By Elisabeth Murphy, PT, DPT

What is happening when you “pop” your knuckles or your back? The majority of joints in our bodies (for example, the hips, the knuckles or finger joints, and shoulders) are called “synovial” joints. On synovial joints, there is thin membrane surrounding the entire joint called the synovium. Inside this membrane and in-between the bones and cartilage there is a fluid that helps lubricate the joint. A synovial joint is very movable and flexible.

With movement, change in pressure or force at this joint, tiny air bubbles may form and release, leading to a “pop” sound at the joint. There is usually an element of force required to achieve this air movement—pulling on the fingers to crack the knuckles or aggressive, sudden movement of the neck or back. Some experts also think that a very forceful movement may cause a sudden change in the length of the ligaments (bands of tough, flexible, fibrous connective tissue that connect one bone to another), creating the “popping” sensation or sound.

Contrary to popular belief, there is no evidence to support the suggestion that popping your knuckles or other joints leads to arthritis or otherwise damages your joints.  However, a few research studies suggest that repetitive cracking or aggressive pushing/pulling on joints to achieve that “pop” may weaken the ligaments over time.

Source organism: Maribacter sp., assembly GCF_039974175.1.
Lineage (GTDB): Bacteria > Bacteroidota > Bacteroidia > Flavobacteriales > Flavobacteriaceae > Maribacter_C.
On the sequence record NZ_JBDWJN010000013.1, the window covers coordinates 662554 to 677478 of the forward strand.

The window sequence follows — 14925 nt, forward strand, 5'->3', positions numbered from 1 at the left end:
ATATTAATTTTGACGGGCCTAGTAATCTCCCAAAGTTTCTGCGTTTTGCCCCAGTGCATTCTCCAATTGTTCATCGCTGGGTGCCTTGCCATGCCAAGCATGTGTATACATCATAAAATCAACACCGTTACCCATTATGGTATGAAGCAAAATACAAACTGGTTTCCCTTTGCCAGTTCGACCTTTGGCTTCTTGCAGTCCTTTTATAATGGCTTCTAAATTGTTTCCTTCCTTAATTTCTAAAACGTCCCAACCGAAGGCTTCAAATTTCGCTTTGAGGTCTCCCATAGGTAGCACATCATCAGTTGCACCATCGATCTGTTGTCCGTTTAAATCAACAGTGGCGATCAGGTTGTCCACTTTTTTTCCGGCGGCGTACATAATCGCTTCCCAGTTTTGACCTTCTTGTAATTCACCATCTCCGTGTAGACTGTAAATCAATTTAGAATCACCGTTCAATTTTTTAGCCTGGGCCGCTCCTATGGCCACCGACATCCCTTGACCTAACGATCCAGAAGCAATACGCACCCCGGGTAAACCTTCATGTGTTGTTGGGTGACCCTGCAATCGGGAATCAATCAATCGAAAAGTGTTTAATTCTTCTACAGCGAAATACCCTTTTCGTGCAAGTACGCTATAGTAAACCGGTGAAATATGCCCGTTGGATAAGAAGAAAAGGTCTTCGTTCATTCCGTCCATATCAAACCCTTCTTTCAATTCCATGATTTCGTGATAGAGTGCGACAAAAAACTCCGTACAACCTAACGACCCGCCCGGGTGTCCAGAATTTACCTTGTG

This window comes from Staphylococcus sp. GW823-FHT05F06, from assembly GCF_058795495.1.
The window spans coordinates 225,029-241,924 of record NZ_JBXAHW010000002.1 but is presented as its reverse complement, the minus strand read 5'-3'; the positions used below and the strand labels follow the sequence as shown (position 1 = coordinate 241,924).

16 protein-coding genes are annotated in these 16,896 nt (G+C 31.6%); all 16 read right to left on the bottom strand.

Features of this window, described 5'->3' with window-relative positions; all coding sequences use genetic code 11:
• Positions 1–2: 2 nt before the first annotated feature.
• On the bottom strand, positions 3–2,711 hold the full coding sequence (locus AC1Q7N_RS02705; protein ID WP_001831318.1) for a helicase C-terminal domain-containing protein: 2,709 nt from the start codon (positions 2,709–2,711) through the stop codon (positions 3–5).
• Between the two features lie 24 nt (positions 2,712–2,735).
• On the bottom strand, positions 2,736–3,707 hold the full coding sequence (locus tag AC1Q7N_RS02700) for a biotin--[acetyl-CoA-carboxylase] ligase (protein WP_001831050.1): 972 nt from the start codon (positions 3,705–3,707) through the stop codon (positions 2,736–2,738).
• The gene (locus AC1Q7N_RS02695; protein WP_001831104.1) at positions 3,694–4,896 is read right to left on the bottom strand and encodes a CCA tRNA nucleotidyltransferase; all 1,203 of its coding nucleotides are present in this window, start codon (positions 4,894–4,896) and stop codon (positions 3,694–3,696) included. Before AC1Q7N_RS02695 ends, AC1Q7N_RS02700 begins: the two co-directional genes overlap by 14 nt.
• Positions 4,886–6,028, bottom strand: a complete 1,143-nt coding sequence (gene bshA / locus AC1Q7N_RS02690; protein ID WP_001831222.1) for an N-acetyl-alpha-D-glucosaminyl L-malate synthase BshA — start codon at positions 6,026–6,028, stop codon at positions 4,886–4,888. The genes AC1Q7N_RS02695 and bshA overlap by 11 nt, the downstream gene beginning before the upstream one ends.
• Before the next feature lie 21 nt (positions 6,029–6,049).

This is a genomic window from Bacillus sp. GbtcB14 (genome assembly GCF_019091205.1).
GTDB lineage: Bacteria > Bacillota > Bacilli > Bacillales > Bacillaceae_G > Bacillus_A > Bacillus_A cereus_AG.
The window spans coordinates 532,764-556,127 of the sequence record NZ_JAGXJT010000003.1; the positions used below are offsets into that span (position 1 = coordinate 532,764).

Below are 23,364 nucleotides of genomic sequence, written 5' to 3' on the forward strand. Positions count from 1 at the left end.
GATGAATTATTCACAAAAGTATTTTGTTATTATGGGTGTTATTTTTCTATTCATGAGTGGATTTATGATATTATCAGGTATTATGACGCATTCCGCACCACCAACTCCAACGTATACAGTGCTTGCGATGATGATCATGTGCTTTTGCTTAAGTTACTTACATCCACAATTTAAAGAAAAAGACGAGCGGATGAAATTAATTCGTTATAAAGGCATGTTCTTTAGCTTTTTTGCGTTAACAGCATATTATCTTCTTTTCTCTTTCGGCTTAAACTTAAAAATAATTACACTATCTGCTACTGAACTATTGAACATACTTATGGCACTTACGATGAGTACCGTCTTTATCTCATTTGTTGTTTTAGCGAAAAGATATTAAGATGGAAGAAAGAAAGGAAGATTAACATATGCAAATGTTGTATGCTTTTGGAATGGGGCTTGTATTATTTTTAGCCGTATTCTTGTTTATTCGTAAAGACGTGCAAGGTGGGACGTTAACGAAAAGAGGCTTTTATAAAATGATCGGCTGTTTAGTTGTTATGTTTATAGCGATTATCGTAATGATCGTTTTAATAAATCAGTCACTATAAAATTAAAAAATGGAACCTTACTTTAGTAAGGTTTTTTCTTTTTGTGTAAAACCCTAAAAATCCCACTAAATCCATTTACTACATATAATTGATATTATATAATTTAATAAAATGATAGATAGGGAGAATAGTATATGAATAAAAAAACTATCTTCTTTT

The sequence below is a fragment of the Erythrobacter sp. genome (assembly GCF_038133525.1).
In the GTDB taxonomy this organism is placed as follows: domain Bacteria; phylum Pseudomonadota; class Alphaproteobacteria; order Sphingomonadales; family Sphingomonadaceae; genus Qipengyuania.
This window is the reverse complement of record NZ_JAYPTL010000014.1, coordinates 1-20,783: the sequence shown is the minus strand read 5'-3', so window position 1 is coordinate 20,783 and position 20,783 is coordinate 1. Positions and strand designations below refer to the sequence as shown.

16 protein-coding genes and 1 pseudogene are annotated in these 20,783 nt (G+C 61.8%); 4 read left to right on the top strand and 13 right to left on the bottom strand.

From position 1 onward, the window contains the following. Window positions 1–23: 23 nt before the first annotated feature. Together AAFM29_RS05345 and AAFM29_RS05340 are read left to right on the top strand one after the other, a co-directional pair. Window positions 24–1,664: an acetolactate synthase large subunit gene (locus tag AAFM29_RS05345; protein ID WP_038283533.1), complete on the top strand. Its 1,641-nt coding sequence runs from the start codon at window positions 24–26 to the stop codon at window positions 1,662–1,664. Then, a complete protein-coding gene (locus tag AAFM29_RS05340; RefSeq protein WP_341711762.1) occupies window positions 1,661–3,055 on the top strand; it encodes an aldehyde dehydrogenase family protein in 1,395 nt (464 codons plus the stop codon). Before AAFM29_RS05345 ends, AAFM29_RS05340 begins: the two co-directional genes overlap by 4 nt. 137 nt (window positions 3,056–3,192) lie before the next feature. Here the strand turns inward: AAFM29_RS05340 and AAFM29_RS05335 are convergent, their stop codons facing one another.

Many dancers also have clicking or snapping in their hips, ankles or shoulders as they move or stretch. This type of sound is different from air movement within the joint, and instead comes from tendons (cords of strong fibrous collagen tissue attaching muscle to bone) pulling or snapping over the bone. This should not hurt, provided the tendon is healthy and not inflamed or irritated.

In general, if it hurts or feels uncomfortable when you have popping, clicking or snapping – stop doing it! Any type of swelling or loss of movement associated with painful popping, clicking, or snapping suggests inflammation or injury, and should be evaluated by a doctor or healthcare provider.

 

*Disclaimer: The information contained within this blog post is not intended as a substitute or replacement for evaluation from a doctor or healthcare provider. If you have concerns, please seek medical care from a certified practitioner.

References:

1. Brodeur R. The audible release associated with joint manipulation. J Manipulative Physiol Ther 1995 Mar-Apr;18(3):155-64.

2. Roston JB, Haines RW. Cracking in the metacarpo-phalangeal joint. J Anat. 1947 Apr;81(Pt 2):165–173. 

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AuthorOut on a Limb Dance